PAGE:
Global warming and rising temperature

The weather that we experience fluctuates every day and is different in every region. The average temperature is also changing year on year, and it doesn’t follow the straight-line pattern. 

Temperatures fluctuate a lot and even have their mini-cycles. Some years are colder compared to the previous ones, while others are warmer. It is not that every year is always on average warmer than the previous. However, when you put the data for many years next to each other, you can see that the long-term trend is an upward line.

To measure global warming, scientists use the average temperature of the entire planet. This is the amount of heat that our atmosphere absorbs from the sun to warm the oceans and land. Since 1880 global average temperatures rose by an estimated 0.9 °C. At first this does not sound like a lot, given how much weather changes every day. But on the global scale this actually equates to an enormous amount of additional heat trapped in the atmosphere!

Global warming effects

More heat in the atmosphere causes ice caps to melt. This has an effect on how much heat the earth reflects back to space. Less ice also means more water and rising sea levels, which sink coastal cities. 

Climate change events cause more fluctuations of ocean temperatures. This, in turn, leads to extreme weather conditions – hurricanes, tornados, and other weather anomalies.

The Earth has been warming and cooling naturally throughout its existence due to the natural events. However, since the advent of the industrial revolution, on top of the natural factors contributing to climate change, we got one more – human contribution. 

Pollution that our consumption causes directly or indirectly (factories’ emissions are a result of the consumption demand) derails natural weather fluctuations and put into danger the existence of all life on Earth.

Sources of greenhouse gases 

effects of global warming

The greenhouse effect is a natural state of being of the planet. Natural events such as volcanic eruptions, can cause global warming effect by increasing the concentration of the greenhouse gases in the atmosphere. But it is our lifestyle which adds the majority of pollutants that accelerate global warming. Let’s see what human activities contribute to the current climate change the most.

Burning Fossil Fuels

Fossil fuels are natural fuel reserves that are formed over millions of years from dead plants and organisms. These natural fuels contain energy which they captured from the sun and which we can use when we burn them. 

But fossil fuels were not only capturing energy from the sun during their life, they were also storing carbon. When we burn these fuels we release the carbon which they stored in the atmosphere. CO2 from fossil fuels is the most significant contribution to global warming caused by humans.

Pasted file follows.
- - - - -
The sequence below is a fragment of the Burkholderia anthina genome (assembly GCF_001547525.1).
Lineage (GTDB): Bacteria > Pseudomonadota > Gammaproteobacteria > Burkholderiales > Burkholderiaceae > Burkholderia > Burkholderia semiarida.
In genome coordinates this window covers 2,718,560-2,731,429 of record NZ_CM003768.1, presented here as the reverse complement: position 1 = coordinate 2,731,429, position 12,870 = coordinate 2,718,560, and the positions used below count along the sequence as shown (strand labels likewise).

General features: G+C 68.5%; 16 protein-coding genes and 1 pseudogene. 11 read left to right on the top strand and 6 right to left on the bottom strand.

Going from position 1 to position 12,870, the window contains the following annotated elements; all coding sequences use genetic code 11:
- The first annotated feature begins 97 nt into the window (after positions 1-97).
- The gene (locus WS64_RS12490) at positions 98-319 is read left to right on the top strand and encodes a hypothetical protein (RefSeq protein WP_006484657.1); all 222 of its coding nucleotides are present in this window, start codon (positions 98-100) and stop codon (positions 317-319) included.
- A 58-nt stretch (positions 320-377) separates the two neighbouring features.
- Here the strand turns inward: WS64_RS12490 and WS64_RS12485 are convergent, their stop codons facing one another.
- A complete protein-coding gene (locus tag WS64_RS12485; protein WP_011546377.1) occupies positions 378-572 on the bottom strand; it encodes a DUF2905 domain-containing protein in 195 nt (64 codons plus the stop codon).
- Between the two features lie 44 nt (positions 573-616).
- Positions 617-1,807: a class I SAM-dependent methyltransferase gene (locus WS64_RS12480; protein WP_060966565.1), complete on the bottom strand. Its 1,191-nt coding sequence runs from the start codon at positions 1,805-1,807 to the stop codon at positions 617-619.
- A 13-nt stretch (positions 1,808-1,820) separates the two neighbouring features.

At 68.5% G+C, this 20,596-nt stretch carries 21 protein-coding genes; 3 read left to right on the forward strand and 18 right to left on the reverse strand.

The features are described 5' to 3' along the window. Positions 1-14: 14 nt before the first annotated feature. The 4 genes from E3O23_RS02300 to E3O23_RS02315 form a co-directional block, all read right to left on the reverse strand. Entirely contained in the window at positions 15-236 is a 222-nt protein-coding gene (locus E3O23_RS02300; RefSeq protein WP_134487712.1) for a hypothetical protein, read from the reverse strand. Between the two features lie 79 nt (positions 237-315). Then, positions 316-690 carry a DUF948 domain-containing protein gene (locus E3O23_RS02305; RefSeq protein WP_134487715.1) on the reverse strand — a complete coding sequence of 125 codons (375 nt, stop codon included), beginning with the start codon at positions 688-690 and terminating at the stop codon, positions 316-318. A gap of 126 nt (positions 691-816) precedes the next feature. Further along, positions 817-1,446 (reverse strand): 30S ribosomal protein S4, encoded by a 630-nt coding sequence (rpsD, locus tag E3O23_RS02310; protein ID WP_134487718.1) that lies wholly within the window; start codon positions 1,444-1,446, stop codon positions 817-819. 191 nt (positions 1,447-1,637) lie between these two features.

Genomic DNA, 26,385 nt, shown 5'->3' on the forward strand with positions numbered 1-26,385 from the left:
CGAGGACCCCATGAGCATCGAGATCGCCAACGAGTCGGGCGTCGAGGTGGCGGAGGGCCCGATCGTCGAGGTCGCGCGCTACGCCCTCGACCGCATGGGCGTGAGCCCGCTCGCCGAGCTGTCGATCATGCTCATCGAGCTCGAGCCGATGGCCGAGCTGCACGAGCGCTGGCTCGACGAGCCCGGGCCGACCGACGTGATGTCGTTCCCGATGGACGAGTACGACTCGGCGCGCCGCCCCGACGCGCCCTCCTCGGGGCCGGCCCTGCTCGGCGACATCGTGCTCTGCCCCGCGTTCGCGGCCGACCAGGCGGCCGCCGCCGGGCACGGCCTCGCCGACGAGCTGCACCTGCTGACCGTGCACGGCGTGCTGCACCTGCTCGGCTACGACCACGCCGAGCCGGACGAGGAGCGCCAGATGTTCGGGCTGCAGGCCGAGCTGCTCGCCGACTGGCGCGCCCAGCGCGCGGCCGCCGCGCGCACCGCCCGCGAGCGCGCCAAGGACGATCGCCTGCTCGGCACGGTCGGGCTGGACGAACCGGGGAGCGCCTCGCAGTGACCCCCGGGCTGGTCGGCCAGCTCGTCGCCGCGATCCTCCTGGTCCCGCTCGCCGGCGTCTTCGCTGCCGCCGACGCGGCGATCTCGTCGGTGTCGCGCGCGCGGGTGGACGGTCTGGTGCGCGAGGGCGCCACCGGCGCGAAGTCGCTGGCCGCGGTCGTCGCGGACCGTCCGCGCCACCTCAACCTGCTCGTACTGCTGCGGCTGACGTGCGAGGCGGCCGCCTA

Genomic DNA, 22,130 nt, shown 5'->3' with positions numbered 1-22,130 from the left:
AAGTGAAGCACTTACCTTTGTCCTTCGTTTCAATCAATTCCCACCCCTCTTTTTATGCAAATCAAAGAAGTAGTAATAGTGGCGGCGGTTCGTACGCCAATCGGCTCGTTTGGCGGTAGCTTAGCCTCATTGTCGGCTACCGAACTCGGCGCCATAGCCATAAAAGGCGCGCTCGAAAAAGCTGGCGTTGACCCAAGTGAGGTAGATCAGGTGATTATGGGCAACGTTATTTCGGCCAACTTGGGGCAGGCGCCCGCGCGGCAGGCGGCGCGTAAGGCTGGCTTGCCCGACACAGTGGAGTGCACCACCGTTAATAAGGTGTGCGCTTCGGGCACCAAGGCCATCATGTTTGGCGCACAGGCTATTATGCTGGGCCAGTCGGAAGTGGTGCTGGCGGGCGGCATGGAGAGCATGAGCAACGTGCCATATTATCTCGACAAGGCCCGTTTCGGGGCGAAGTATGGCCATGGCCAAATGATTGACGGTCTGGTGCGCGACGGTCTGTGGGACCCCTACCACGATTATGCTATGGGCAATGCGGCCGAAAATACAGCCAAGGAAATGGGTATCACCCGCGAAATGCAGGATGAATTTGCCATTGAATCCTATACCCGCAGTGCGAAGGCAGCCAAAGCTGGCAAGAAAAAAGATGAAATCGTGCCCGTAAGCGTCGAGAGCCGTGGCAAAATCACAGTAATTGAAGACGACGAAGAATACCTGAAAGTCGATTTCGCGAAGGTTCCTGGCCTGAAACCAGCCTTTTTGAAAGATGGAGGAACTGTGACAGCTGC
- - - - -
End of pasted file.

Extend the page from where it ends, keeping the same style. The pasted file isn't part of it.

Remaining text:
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Plants capture CO2 from the atmosphere and use it to produce oxygen in the process called photosynthesis. When you cut plants or trees, the carbon that they stored leaks into the air and forms CO2. The most carbon is released when the plants are burned (hence tree burning practices and use of trees for fuel contributes a lot of pollution).

Moreover, fewer plants mean more carbon dioxide in the atmosphere. As plants need CO2 to live they are very effective “air purifiers”. If we cut a lot of purifiers, our air is less pure from CO2. The forests are called carbon sinks not without the reason, but deforestation makes the sinks smaller. 


Cows, goats, sheep, pigs, horses, and other animals emit methane to the atmosphere. This is a natural gas which they produce when digest their food. Methane is a greenhouse gas and it is much more potent than CO2 in trapping the heat. 

With increasing population and demand for meat, there’s now more livestock we have on the planet. And it’s not only additional amounts of methane that livestock adds to the atmosphere. It is also deforestation, because in place of forests farmers prefer to set livestock farms. People also clear forest areas to grow feed for animals, and as you remember less forests is more CO2 in the atmosphere.


To have better yields, and higher food harvest, companies use synthetic fertilizers. One of the effects of this practice is the release of nitrous oxide (N2O) into the atmosphere. Similarly to carbon dioxide and methane, nitrous oxide is another greenhouse gas, which captures heat in the atmosphere. Using manure for fertilizing is not much better. It adds to methane (CH4) and N2O to the atmosphere.